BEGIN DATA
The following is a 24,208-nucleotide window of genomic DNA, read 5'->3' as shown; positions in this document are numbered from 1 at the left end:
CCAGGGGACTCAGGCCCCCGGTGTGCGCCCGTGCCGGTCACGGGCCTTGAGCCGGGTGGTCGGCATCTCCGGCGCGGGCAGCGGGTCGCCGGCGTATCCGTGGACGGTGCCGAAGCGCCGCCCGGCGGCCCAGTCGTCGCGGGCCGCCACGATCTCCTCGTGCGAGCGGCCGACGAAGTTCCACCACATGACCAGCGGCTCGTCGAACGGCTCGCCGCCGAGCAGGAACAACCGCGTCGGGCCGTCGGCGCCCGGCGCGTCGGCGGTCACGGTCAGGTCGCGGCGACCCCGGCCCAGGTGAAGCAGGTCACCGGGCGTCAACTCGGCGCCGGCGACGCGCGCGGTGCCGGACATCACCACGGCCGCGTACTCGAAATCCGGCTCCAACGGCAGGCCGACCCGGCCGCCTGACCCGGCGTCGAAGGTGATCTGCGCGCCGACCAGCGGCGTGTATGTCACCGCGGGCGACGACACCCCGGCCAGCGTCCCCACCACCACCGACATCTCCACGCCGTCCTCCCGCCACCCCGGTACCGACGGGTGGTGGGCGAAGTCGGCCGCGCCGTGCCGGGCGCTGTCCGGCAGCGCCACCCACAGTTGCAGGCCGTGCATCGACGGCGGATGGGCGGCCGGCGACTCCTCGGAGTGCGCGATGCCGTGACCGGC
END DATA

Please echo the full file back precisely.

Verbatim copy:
The following is a 24,208-nucleotide window of genomic DNA, read 5'->3' as shown; positions in this document are numbered from 1 at the left end:
CCAGGGGACTCAGGCCCCCGGTGTGCGCCCGTGCCGGTCACGGGCCTTGAGCCGGGTGGTCGGCATCTCCGGCGCGGGCAGCGGGTCGCCGGCGTATCCGTGGACGGTGCCGAAGCGCCGCCCGGCGGCCCAGTCGTCGCGGGCCGCCACGATCTCCTCGTGCGAGCGGCCGACGAAGTTCCACCACATGACCAGCGGCTCGTCGAACGGCTCGCCGCCGAGCAGGAACAACCGCGTCGGGCCGTCGGCGCCCGGCGCGTCGGCGGTCACGGTCAGGTCGCGGCGACCCCGGCCCAGGTGAAGCAGGTCACCGGGCGTCAACTCGGCGCCGGCGACGCGCGCGGTGCCGGACATCACCACGGCCGCGTACTCGAAATCCGGCTCCAACGGCAGGCCGACCCGGCCGCCTGACCCGGCGTCGAAGGTGATCTGCGCGCCGACCAGCGGCGTGTATGTCACCGCGGGCGACGACACCCCGGCCAGCGTCCCCACCACCACCGACATCTCCACGCCGTCCTCCCGCCACCCCGGTACCGACGGGTGGTGGGCGAAGTCGGCCGCGCCGTGCCGGGCGCTGTCCGGCAGCGCCACCCACAGTTGCAGGCCGTGCATCGACGGCGGATGGGCGGCCGGCGACTCCTCGGAGTGCGCGATGCCGTGACCGGC